• BB

    @7ry Prius Owner: You hit the nail on the head! We need to face up to facts about the role that China will play in manufacturing our goods. That cat is way out of the bag. But every single step we take on ceasing our use of gasoline–Coda is one–is a quantum leap forward in a new positive life-affirming direction. (As opposed to more oil wars.) The Coda sedan is definitely on my shopping list, right next to the Leaf–followed by a Plug-in Hybrid Escape in a couple of years.

  • AP

    BB, if your main concern is “that cat is way out of the bag,” then we’re sunk as a country. We’ll continue to work our way down economically so that NO ONE can afford an electric car, and the masses will have to drive the cheapest thing there is: gasoline-powered cars.

    The way to do this is to make a market for hybrid/electric cars by taxing fuel more heavily (and returning that money to income tax filers). Then we could afford to MAKE THEM HERE profitably and make the US a center of fuel-efficient technologies the world would come to. It isn’t lack of engineering talent-we have better engineers in America than anywhere. It’s lack of political will to produce the right market.

  • veek

    The management at CODA is not being honest when they try to tell us this car is an American vehicle, or when they try to rationalize that “hey, everything we use is made in the People’s Republic.”

    American CEO’s would gladly manufacture products in Hell if it would add to their bonus pay, American marketers (like Wal-Mart) would gladly sell them if they could add to their profit line, and American consumers would gladly buy them if they were a couple of cents cheaper.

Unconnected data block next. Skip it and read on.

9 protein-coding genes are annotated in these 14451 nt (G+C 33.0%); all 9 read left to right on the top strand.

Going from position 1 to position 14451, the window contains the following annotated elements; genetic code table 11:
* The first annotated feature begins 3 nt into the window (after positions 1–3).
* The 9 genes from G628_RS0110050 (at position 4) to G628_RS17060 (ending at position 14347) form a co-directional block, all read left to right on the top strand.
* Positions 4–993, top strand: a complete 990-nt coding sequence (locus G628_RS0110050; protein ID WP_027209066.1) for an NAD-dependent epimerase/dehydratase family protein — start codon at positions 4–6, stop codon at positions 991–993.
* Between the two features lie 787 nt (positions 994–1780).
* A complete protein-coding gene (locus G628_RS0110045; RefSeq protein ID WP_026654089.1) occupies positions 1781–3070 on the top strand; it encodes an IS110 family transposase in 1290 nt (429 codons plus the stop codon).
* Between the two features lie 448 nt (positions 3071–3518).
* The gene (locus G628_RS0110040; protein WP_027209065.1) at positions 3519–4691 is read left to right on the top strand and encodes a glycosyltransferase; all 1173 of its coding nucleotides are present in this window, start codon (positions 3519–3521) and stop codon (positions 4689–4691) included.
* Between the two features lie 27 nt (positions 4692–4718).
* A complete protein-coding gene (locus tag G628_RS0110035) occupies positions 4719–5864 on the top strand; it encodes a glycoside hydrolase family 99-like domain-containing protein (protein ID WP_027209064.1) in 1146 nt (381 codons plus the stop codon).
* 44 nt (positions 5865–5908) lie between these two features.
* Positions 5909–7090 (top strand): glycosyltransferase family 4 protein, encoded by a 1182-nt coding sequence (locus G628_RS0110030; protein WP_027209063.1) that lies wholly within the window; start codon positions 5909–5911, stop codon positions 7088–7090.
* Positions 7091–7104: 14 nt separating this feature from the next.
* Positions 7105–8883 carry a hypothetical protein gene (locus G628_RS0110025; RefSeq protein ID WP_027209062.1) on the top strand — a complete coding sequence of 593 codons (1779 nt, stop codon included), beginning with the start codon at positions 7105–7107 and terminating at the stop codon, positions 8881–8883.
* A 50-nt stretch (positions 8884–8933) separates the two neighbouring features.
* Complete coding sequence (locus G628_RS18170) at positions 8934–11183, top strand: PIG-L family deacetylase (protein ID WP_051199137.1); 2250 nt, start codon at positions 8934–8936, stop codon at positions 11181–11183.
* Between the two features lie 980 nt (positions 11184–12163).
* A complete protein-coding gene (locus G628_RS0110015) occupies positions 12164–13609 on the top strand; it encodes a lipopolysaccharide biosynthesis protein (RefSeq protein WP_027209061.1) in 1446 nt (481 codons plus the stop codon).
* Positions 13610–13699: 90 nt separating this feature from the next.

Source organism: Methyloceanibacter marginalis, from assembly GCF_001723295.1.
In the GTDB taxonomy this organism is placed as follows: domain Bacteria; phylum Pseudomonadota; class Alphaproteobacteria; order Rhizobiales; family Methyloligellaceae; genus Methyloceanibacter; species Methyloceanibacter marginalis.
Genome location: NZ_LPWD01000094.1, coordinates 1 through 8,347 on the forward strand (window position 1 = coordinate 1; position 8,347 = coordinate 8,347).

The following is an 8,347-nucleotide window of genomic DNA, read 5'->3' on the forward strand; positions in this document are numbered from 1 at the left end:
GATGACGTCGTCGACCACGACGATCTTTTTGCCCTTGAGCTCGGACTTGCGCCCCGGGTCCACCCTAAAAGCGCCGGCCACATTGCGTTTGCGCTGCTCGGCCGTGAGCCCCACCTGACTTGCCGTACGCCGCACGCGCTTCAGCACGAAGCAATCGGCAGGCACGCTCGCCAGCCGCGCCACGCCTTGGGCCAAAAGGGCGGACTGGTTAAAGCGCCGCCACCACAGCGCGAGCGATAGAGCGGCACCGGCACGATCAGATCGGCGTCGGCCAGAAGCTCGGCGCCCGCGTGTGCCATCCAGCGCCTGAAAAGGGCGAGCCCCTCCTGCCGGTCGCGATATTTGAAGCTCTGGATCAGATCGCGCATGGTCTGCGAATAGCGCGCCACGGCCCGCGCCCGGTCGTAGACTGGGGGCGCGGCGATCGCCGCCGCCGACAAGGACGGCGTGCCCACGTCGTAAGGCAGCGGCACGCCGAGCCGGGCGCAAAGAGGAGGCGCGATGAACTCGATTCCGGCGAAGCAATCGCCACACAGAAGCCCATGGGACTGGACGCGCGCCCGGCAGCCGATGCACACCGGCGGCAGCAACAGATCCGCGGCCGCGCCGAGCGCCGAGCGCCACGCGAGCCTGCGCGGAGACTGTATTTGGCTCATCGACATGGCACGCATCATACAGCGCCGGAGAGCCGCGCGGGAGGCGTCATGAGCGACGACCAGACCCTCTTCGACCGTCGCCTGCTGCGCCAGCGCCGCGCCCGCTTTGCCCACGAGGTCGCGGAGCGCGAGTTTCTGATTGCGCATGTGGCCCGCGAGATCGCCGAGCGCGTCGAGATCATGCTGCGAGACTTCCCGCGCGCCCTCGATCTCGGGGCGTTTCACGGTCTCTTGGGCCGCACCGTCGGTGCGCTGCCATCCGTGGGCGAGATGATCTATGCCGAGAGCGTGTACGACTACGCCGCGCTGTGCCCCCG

Yes. let’s export our battery and car manufacturing/technology to China, where we don’t have to worry about environmental or labor laws, and where they are still dumb enough to accept dollars for now. Pollute somebody else’s environment. While we’re at it, let’s feel self-righteous about this, too.

  • Patrick Leonard

    This all electric is certainly preferable to an all gasoline vehicle, but in the same time an all electric is a mistake, similar to a bridge to far, for the following reasons:

    1)The battery needs to be very large for a significant driving range.
    2)The battery costs are then to big.
    3)Relying on electricity only is a strategic mistake in case of power grid failure (due to storm, war or natural catastrophe).
    4)An onboard generator is also useful as a cogen unit for heating.

    Those are, for the moment, the main reasons why plug-in hybrids make more sense.

  • Fred Linn

    ——–” The all-electric Coda sedan will have a range of about 100 miles—on a full charge of about 6 hours. It will sell for around $40,000.”——–

    That’s an awful lot of money for a car that can only go 50 miles before you have to turn around and go back home to recharge.

    At that rate, it would take a week to go from Kansas City, MO to Denver CO.—-assuming you could find places to recharge perfectly placed, and you didn’t have to wait in line to recharge.

    The pony express took ten days to go from St. Joseph MO to Sacramento CA, about 3 times as far in ten days. And that was 150 years ago.

    We are really making progress.